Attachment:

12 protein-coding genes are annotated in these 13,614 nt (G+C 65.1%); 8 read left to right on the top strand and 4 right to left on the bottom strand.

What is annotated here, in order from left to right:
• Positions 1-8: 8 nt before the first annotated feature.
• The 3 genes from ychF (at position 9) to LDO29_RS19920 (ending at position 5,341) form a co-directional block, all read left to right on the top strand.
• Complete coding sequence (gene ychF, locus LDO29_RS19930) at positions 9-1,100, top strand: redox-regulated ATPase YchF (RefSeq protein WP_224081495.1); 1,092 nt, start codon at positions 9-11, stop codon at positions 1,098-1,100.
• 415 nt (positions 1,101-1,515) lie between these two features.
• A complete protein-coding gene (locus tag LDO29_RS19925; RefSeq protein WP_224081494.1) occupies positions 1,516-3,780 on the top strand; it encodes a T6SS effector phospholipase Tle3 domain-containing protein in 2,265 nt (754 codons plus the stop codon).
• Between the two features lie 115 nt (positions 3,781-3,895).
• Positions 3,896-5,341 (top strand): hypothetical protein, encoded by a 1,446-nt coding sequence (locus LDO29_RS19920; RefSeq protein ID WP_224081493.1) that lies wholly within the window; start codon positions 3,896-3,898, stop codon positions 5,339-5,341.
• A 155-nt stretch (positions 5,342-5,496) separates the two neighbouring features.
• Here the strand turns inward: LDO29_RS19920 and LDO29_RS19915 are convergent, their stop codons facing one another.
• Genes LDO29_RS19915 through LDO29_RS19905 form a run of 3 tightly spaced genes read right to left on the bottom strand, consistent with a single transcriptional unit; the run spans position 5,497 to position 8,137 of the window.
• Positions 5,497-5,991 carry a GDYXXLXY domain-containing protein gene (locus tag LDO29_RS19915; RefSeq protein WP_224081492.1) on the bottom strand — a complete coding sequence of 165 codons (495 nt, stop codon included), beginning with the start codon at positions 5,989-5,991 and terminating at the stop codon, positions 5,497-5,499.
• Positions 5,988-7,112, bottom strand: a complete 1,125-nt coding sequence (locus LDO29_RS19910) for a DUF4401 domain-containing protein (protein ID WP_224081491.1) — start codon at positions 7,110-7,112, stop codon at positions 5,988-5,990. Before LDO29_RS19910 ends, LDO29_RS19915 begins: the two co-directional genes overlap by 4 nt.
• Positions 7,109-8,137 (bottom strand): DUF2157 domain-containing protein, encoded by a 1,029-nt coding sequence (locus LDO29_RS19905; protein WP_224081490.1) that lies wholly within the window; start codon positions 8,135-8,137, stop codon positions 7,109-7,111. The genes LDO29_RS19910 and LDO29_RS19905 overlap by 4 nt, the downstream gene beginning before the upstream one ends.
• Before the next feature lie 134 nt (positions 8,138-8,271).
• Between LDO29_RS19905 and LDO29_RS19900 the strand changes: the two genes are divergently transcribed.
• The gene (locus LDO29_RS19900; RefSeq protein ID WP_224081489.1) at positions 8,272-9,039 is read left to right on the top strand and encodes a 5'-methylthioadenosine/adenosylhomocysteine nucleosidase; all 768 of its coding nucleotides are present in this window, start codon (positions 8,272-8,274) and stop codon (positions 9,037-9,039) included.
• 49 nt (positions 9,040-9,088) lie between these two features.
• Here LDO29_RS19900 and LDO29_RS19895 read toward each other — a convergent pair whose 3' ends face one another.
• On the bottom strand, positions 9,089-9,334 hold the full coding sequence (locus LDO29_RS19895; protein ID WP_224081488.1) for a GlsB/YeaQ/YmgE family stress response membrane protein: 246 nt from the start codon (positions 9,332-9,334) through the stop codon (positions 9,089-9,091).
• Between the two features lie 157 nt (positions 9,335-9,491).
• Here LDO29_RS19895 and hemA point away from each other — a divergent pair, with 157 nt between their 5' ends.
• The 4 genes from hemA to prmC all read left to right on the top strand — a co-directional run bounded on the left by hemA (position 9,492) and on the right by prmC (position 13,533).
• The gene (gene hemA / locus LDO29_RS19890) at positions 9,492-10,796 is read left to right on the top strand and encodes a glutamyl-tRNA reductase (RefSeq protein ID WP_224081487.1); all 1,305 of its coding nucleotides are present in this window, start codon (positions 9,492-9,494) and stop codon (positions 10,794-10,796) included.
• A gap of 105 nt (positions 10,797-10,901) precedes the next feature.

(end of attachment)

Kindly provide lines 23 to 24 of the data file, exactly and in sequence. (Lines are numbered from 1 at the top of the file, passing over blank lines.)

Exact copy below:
• Here LDO29_RS19895 and hemA point away from each other — a divergent pair, with 157 nt between their 5' ends.
• The 4 genes from hemA to prmC all read left to right on the top strand — a co-directional run bounded on the left by hemA (position 9,492) and on the right by prmC (position 13,533).